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In episode #39, we talk with Jan Niklas, co-founder and CEO of Valuecase, a software that simplifies the collaboration between customer-facing teams and their buyers. Their vision is to redefine how millions of B2B sellers and buyers across the globe interact and close deals.

Valuecase’s Inception

Jan Niklas, co-founder and CEO of Valuecase, shares his rich background in management consulting and data science, which sparked the inception of Valuecase – a platform revolutionizing the collaboration between sales teams and buyers. Valuecase’s vision is to redefine how millions of B2B sellers and buyers across the globe interact and close deals.

Jan Niklas explains that his experience working in management consulting, where he was exposed to large data pools and sales and marketing processes, highlighted a striking difference between the B2C and B2B worlds. In the B2C space, companies have access to vast amounts of customer data and can optimize their engagement and sales processes accordingly. However, in the B2B world, Jan Niklas was shocked by the lack of knowledge about customers and the fragmented nature of the sales process, which often involves multiple stakeholders within a buying organization.

This realization led Jan Niklas and his co-founder, Leonard, to start validating the idea for Valuecase. They conducted extensive outreach, interviewing over 60-80 industry leaders and potential customers, to map out the problem and develop the initial solution concept.


Fundraising and Investor Relationships

Jan Niklas explains that in the early days of Valuecase, raising venture capital was not even a question, as it was a common path for startups in 2020-2021. The founders focused on validating the idea and securing initial development customers before approaching investors.

The fundraising process evolved into a collaborative effort to validate the idea. Jan Niklas emphasizes the importance of carefully planning the investor outreach, targeting the right individuals who can not only provide funding but also become customers or introduce the founders to potential customers.

Jan Niklas learned the value of thorough preparation, including creating a structured list of target investors and understanding why they would be a good fit. He also highlights the power of introductions, as they are often more effective than cold outreach.


Improving LinkedIn Messaging and Redefining Sales

Valuecase’s founders utilized LinkedIn as a key channel for initial customer outreach and validation. Jan Niklas emphasizes the importance of providing value to the reader in messaging, rather than being overly salesy or provocative. He shares examples of successful messaging, such as highlighting the project management nature of B2B sales and the need for better collaboration tools.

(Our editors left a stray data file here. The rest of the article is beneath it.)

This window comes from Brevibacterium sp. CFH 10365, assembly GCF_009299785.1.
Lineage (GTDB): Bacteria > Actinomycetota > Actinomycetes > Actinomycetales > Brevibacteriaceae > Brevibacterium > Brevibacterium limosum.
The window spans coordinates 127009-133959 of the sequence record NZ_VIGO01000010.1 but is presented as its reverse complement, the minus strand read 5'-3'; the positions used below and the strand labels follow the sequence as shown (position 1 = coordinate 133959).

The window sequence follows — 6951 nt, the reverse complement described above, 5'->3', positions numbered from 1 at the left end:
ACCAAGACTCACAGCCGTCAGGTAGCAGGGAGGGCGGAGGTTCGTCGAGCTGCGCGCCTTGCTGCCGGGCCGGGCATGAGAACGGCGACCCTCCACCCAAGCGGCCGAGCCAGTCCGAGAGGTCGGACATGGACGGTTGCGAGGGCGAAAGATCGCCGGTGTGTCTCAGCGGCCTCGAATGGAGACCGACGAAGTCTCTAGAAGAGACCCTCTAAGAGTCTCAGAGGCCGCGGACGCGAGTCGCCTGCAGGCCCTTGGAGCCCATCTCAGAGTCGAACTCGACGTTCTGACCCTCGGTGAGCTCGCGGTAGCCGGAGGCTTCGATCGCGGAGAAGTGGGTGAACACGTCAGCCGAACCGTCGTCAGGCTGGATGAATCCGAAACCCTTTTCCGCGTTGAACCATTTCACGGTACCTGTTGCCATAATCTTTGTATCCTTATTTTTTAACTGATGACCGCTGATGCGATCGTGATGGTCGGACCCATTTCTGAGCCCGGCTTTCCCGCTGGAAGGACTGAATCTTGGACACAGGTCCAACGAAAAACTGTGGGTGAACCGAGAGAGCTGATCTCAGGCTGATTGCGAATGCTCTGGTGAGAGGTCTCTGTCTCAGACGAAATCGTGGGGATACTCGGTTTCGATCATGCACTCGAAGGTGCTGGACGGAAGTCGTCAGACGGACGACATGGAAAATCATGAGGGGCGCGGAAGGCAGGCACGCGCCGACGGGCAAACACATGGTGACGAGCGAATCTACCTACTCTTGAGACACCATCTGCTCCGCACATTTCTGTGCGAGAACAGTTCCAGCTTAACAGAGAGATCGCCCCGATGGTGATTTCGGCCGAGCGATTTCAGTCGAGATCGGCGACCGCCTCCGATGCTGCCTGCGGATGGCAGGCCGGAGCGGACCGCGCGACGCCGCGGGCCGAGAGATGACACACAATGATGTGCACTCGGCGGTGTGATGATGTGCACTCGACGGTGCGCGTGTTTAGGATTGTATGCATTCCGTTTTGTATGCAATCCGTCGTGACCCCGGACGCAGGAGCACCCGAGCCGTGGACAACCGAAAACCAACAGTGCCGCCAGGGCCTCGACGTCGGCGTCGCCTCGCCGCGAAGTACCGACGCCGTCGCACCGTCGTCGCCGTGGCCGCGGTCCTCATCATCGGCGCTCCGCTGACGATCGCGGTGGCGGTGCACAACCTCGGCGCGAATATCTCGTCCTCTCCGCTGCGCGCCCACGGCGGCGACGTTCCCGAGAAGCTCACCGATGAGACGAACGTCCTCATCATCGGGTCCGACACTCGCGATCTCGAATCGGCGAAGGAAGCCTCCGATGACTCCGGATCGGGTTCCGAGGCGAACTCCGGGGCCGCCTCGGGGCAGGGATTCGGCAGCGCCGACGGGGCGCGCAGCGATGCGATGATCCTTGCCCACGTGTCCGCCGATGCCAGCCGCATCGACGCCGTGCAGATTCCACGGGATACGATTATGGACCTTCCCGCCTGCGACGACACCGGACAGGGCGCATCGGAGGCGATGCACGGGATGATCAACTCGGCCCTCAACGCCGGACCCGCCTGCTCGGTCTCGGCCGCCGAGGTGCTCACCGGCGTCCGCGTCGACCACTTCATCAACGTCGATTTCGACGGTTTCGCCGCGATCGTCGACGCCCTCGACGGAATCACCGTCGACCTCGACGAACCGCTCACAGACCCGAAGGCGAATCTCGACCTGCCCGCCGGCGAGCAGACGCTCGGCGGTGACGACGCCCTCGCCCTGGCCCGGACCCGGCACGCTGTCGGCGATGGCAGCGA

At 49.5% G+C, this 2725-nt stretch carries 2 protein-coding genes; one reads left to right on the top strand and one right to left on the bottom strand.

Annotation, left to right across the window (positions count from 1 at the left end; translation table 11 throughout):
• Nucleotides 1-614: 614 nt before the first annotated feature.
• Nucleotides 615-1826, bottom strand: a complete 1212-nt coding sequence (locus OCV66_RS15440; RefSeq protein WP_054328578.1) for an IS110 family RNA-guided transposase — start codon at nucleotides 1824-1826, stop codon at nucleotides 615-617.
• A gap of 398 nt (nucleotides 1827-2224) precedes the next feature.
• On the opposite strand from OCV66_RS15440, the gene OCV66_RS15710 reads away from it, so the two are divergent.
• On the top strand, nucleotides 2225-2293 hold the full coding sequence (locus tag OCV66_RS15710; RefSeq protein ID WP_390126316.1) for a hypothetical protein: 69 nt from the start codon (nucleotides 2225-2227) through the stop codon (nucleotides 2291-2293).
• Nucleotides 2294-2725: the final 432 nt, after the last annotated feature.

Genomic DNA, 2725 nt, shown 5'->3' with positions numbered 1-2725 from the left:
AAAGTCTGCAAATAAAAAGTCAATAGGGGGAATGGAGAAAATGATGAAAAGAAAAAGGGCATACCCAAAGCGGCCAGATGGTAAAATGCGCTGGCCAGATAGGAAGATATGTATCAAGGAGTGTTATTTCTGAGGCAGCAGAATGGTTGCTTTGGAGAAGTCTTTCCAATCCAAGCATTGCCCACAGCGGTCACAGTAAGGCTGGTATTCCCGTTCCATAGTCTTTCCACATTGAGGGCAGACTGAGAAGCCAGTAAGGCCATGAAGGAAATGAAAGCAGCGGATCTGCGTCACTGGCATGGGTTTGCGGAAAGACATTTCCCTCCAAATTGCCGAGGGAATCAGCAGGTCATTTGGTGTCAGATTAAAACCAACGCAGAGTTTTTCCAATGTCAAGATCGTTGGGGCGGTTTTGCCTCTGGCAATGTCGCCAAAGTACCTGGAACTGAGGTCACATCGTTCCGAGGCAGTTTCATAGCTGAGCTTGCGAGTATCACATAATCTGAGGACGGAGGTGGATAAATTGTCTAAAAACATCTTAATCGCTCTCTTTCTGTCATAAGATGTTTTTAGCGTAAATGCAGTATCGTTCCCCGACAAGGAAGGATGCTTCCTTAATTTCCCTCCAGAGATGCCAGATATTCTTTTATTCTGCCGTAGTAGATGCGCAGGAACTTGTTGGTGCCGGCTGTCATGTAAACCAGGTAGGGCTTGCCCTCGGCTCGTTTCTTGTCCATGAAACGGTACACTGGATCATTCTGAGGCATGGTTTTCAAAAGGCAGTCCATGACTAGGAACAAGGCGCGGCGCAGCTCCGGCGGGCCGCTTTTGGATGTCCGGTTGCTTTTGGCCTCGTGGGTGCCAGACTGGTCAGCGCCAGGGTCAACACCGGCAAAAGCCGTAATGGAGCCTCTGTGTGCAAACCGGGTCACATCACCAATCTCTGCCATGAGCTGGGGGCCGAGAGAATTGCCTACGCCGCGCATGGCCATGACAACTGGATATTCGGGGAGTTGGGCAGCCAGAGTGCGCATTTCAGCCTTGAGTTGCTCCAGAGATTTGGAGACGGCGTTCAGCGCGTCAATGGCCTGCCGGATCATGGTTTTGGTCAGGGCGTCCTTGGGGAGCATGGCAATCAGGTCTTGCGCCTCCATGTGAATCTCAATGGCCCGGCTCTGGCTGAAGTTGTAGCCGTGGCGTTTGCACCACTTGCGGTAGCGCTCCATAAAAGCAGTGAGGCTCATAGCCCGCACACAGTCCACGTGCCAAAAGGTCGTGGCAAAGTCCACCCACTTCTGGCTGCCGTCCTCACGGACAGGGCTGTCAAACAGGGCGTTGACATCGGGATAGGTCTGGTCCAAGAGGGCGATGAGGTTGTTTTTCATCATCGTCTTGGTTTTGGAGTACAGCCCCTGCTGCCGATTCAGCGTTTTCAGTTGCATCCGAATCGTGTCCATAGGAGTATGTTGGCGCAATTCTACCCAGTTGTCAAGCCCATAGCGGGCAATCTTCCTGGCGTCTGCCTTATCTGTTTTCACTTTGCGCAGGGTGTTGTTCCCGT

As Valuecase’s product evolved, the founders continued to iterate on their messaging, experimenting with A/B testing on platforms like Meta to identify the most effective approaches. Jan Niklas also discusses the challenges faced by B2B companies due to shrinking budgets and centralized decision-making, leading to longer sales cycles. He believes that Valuecase’s collaborative workspace and project management features can help sales teams navigate these challenges and increase their win rates.


Navigating Team Location and Customer Adoption

Jan Niklas has a strong opinion on the importance of having an in-house sales team, rather than outsourcing. He believes that having the sales team in-house and even involving the founders in sales activities, is crucial for learning about the product, customers, and market. He also advocates for having the sales team, and potentially the entire company, co-located in the same office, as he believes this fosters better collaboration and learning.

Valuecase’s journey highlights the symbiotic relationship between early customers and investors. The founders’ ability to secure development customers through their initial outreach efforts helped them attract investment, and the inbound demand they experienced after launching their proper product and announcing their second funding round was a pivotal moment, validating the product’s market fit.


Biggest Wins and Failures

One of the biggest lessons was the importance of staying true to their beliefs and not compromising too much to accommodate others, as this can dilute the founders’ vision. Another challenge was navigating the hiring process, as Jan Niklas found that his previous experience in interviewing at McKinsey did not directly translate to the needs of a startup.

On the wins side, Jan Niklas highlights Valuecase’s ability to adapt quickly to market changes, such as the shift in budgets and decision-making processes due to the economic climate. The company’s agility in raising additional funding and adjusting their messaging and positioning accordingly was a key factor in their success. He also emphasizes the importance of preparation and prioritization, which he believes are crucial for founders to maintain focus and avoid getting overwhelmed.

Overall, Valuecase’s journey showcases the challenges and opportunities of building a B2B SaaS company in a rapidly evolving market. Jan Niklas’s insights on sales, team dynamics, and fundraising provide valuable lessons for other founders navigating similar paths.

Head of Growth,